Is music that employs electronic musical instruments and electronic music technology in its production. In general a distinction can be made between sound produced using electromechanical means and that produced using electronic technology.Examples of electromechanical sound producing devices include the telharmonium, Hammond organ, and the electric guitar. Purely electronic sound production can be achieved using devices such as the Theremin, sound synthesizer, and computer.
Electronic music was once associated almost exclusively with Western art music but from the late 1960s on the availability of affordable music technology meant that music produced using electronic means became increasingly common in the popular domain.
Electronic dance music is a broad set of percussive music genres that largely inherit from 1970s disco music and, to some extent, the experimental pop music of Kraftwerk. Such music was originally borne of and popularized via regional nightclub scenes in the 1980s. By the early 1990s, the presence of electronic dance music in contemporary culture was noted widely and its role in society began to be explored in published historical, cultural and social science academic studies.It is constructed by means of electronic instruments such as synthesizers, drum machines and sequencers, and generally emphasizes the unique sounds of those instruments, even when mimicking traditional acoustic instrumentation. It sometimes encompasses music not primarily meant for dancing, but derived from the dance-oriented styles.
Today electronic music includes many varieties and ranges from experimental art music to popular forms such as electronic dance music.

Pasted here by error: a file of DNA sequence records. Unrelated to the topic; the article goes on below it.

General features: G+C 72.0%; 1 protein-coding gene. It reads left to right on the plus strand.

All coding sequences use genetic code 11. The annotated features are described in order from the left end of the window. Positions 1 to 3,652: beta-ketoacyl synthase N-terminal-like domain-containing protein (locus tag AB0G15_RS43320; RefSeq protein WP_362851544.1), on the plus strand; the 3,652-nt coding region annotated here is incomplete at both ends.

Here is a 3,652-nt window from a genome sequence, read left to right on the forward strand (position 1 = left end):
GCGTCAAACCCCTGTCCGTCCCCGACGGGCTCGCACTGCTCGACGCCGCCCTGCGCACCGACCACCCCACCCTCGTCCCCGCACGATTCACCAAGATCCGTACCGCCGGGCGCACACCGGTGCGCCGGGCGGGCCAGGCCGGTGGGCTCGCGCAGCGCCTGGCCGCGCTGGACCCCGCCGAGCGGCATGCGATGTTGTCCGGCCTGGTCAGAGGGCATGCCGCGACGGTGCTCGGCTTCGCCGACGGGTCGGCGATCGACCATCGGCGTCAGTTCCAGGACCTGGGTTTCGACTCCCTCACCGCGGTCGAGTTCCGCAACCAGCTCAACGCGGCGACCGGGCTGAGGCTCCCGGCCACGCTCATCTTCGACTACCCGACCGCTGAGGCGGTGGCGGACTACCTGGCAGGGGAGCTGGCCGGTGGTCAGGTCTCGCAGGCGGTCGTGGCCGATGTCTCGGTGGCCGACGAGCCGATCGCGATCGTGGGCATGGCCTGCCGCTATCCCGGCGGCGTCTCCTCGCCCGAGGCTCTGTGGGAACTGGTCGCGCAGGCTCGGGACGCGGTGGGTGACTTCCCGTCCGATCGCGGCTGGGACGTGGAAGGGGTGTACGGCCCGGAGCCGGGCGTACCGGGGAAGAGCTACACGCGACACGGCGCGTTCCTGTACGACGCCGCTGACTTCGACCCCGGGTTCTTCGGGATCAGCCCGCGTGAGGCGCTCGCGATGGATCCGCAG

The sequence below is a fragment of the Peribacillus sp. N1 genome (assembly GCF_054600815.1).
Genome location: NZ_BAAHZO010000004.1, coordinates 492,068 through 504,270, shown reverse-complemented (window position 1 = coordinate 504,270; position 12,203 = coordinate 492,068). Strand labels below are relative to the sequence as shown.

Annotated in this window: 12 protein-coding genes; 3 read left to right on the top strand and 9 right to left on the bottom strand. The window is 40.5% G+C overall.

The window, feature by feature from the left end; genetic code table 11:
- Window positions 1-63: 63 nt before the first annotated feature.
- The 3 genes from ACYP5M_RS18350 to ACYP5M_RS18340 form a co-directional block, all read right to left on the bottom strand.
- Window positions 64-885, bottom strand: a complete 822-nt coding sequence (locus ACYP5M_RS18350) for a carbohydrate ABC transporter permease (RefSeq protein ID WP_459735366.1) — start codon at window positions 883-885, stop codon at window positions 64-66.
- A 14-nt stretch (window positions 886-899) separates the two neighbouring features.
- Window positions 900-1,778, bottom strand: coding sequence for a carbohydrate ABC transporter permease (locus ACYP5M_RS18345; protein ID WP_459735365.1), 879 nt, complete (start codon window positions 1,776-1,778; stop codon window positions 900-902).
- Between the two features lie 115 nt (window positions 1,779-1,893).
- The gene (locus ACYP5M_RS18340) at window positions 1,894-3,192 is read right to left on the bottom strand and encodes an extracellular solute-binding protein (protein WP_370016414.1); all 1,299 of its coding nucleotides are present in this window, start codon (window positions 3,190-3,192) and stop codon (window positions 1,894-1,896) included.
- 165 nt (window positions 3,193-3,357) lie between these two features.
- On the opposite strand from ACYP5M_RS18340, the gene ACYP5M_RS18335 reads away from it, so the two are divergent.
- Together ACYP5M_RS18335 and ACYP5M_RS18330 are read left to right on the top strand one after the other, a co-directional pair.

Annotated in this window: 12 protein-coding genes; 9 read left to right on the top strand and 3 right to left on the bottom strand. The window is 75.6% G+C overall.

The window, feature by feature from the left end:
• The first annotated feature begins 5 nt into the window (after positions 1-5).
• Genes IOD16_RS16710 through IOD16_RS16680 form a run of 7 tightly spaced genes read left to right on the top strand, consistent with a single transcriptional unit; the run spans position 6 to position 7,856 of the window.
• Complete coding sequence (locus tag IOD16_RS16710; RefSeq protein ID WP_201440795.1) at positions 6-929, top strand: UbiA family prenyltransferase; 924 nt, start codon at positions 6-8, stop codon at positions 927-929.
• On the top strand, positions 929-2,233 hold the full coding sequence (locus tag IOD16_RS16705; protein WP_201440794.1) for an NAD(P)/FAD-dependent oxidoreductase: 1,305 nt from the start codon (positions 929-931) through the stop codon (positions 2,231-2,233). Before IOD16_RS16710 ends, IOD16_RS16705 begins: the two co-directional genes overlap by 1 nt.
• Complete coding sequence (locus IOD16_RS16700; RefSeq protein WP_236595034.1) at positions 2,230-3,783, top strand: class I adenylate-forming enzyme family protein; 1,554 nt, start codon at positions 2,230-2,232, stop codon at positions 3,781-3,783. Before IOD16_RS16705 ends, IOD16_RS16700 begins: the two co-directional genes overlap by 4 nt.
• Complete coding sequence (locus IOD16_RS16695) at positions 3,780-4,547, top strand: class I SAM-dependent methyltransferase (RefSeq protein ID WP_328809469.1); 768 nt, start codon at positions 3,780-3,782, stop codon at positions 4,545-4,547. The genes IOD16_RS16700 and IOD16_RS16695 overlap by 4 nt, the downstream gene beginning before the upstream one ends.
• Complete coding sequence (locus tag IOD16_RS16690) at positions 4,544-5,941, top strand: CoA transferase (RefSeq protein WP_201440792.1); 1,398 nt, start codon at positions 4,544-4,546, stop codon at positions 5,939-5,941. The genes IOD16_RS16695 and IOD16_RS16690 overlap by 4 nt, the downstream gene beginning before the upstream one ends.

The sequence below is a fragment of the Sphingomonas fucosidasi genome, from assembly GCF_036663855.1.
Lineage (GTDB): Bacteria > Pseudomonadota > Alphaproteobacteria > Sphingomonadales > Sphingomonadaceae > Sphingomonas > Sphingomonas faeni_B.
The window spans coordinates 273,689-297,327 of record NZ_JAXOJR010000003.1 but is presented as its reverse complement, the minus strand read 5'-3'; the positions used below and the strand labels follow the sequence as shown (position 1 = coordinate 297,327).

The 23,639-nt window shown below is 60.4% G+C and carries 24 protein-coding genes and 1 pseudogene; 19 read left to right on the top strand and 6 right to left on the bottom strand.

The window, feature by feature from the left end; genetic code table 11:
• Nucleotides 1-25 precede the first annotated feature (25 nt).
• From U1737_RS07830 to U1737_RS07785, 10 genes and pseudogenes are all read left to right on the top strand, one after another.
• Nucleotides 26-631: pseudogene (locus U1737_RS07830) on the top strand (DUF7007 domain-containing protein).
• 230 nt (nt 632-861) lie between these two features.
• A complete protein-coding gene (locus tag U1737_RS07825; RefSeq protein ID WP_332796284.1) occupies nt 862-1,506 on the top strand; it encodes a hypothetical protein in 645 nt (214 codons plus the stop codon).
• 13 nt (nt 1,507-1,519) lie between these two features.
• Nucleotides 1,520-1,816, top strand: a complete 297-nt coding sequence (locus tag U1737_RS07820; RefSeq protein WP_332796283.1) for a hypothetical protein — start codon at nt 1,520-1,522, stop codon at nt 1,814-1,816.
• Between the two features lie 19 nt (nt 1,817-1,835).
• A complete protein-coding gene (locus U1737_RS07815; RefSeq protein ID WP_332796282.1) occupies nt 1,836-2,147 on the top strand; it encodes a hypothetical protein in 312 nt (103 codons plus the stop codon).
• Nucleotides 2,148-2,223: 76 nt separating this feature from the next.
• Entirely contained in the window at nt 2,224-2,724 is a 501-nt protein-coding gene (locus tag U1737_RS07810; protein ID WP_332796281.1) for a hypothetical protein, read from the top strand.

Techno music is a form of electronic dance music (EDM) that emerged in Detroit, Michigan, USA during the mid to late 1980s. The first recorded use of the word techno, in reference to a genre of music, was in 1988. Many styles of techno now exist, but Detroit techno is seen as the foundation upon which a number of subgenres have been built.
The initial take on techno arose from the melding of synthesizer-based music with various African American styles such as Chicago house, funk, electro, and electric jazz. Added to this was the influence of futuristic and fictional themes that were relevant to life in American late capitalist society—particularly the book The Third Wave by Alvin Toffler. Pioneering producer Juan Atkins cites Toffler's phrase "techno rebels" as inspiring him to use the word to describe the musical style he helped to create. This unique blend of influences aligns techno with the aesthetic referred to as afrofuturism.
To producers such as Derrick May, the transference of spirit from the body to the machine is often a central preoccupation; essentially an expression of technological spirituality. In this manner: "techno dance music defeats what Adorno saw as the alienating effect of mechanisation on the modern consciousness".
Music journalists and fans of techno are generally selective in their use of the term; so a clear distinction can be made between sometimes related but often qualitatively different styles, such as tech house and trance. "Techno" is also commonly confused with generalized descriptors, such as electronic music and dance music.